Results: The overall effective compressions in 10 minutes were 86.4±17.5% for NM, 60.9±14.6% for MND, 69.7±22.4% for MD, and 86.6%±13.2% for MVSD (p<0.001). Whereas changes in back pain severity and physiology parameters were similar under all conditions, MVSD had the lowest no-flow fraction. Differences in effective compressions and the no-flow fraction between MVSD and NM did not reach statistical significance.
Conclusions: The use of the modified device can improve quality of CPR in a moving ambulance to a level similar to that in a non-moving condition without increasing the severity of back pain.
Background: The survival rate of patients with out-of-hospital cardiac arrest is low, and measures to improve the quality of cardiopulmonary resuscitation (CPR) during ambulance transportation are desirable. We designed a stabilization device, and in a randomized crossover trial we found performing CPR in a moving ambulance with the device (MD) could achieve better efficiency than that without the device (MND), but the efficiency was lower than that in a non-moving ambulance (NM).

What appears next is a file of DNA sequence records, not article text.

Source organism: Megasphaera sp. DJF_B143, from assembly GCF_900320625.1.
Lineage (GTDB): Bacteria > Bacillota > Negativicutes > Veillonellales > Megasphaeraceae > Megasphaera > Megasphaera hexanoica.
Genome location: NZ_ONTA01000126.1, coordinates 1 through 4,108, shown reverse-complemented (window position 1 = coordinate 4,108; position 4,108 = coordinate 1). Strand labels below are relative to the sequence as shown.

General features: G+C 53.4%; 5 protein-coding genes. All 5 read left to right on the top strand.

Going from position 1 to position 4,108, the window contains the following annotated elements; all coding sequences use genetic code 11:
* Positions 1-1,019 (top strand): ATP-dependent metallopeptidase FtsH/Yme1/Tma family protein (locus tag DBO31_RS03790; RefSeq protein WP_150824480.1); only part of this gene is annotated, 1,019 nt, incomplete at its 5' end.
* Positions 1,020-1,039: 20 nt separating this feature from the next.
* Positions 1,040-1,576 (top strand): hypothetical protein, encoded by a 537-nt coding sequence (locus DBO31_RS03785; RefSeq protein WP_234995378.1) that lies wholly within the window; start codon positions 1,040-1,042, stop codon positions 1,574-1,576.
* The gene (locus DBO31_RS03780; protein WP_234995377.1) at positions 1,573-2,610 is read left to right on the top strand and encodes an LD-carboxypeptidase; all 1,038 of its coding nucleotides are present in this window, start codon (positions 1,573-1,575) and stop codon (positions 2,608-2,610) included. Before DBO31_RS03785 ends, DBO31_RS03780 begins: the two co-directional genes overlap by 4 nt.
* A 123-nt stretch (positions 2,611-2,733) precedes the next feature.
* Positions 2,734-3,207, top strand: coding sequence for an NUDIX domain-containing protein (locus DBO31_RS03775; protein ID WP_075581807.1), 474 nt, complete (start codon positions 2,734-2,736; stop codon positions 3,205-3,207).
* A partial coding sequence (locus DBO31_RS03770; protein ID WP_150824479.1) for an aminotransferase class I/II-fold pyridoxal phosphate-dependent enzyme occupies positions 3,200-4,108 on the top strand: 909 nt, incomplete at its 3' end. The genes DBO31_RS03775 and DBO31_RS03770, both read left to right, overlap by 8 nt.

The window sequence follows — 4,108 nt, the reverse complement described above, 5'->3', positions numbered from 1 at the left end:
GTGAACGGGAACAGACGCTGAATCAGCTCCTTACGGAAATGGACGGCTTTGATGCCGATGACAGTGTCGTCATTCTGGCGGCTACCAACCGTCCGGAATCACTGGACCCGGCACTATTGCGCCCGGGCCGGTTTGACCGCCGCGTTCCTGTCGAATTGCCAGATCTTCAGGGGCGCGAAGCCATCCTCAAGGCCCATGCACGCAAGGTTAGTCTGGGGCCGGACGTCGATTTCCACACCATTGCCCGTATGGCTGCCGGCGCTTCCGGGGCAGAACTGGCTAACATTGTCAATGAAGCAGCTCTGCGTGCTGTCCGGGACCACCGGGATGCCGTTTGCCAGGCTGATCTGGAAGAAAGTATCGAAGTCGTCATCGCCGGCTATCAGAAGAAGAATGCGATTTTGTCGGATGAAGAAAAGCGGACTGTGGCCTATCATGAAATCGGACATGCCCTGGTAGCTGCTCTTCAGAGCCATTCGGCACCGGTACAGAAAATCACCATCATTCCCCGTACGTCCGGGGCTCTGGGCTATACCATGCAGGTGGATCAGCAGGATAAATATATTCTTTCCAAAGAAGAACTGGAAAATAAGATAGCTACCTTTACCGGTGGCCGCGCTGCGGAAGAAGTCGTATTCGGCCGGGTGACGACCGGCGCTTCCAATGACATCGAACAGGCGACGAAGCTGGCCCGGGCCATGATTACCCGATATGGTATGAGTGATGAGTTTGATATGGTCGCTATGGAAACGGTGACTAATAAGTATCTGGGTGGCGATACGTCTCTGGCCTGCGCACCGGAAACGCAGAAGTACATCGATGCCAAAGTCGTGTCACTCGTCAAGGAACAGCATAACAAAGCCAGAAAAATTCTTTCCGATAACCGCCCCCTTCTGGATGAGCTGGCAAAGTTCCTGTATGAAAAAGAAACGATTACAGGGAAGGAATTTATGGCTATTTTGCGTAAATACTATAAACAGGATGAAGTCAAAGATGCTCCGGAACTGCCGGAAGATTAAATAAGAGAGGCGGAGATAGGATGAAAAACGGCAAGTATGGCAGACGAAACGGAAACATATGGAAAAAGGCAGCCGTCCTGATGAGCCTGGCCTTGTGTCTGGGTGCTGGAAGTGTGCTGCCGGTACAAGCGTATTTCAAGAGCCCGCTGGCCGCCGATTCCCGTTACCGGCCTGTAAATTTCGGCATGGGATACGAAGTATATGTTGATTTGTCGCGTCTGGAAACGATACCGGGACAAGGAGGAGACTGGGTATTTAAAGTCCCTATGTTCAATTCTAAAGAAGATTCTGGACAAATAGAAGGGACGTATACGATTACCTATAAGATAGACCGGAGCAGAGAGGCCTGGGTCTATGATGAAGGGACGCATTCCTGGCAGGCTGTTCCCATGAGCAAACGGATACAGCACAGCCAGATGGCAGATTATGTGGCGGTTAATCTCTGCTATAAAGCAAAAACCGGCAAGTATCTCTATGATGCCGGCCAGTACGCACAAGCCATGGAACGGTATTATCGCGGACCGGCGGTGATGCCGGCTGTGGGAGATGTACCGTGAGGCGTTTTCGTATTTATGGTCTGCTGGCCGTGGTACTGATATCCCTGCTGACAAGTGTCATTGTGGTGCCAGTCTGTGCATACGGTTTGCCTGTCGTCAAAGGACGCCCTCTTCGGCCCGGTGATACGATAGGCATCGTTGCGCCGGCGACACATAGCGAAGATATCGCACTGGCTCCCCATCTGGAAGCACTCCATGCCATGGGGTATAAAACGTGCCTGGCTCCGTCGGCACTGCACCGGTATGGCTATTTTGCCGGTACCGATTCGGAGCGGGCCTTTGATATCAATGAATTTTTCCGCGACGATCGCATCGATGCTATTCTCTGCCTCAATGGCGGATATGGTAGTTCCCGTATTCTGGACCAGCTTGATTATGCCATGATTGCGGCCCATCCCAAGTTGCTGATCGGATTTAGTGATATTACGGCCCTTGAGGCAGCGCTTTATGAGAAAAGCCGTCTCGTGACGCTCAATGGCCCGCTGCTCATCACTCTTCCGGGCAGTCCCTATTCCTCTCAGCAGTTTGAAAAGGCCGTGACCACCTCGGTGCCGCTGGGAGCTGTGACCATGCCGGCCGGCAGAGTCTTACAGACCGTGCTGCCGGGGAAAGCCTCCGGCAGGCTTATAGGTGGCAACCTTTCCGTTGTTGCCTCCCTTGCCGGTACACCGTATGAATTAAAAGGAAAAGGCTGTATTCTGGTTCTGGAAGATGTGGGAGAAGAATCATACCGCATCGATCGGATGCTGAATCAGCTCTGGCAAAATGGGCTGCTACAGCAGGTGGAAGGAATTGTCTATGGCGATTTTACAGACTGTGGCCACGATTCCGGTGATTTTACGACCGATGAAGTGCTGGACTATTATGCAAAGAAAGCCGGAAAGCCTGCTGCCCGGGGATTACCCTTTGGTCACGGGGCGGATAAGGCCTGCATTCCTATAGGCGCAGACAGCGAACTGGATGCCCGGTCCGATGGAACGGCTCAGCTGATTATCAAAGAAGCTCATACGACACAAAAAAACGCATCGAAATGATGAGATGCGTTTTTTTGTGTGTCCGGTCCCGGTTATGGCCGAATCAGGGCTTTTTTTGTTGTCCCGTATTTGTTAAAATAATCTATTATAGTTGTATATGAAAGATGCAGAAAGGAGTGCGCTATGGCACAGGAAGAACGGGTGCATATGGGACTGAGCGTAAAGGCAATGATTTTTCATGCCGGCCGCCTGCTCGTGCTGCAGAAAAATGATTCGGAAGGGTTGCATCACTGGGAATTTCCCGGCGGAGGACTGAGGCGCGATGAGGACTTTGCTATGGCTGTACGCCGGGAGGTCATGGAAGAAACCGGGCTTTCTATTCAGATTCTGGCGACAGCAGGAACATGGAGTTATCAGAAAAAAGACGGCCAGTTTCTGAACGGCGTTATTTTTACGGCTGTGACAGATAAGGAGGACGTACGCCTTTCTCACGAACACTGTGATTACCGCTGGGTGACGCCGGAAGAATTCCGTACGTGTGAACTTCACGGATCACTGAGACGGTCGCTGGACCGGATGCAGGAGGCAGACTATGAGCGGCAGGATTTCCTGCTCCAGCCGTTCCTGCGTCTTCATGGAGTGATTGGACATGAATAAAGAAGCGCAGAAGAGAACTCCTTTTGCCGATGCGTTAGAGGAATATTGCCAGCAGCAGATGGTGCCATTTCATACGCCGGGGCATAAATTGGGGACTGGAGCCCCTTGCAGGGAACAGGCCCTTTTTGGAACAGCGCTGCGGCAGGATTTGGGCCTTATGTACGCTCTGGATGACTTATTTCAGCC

Purpose: To evaluate whether a modified version of the stabilization device, can promote further the quality of CPR during ambulance transportation.
Methods: Participants of the previous study were recruited, and they performed CPR for 10 minutes in a moving ambulance with the modified version of the stabilization device (MVSD). The primary outcomes were effective chest compressions and no-flow fraction recorded by a skill-reporter manikin. The secondary outcomes included back pain, physiological parameters, and the participants' rating about the device after performing CPR.
All Science Journal Classification (ASJC) codes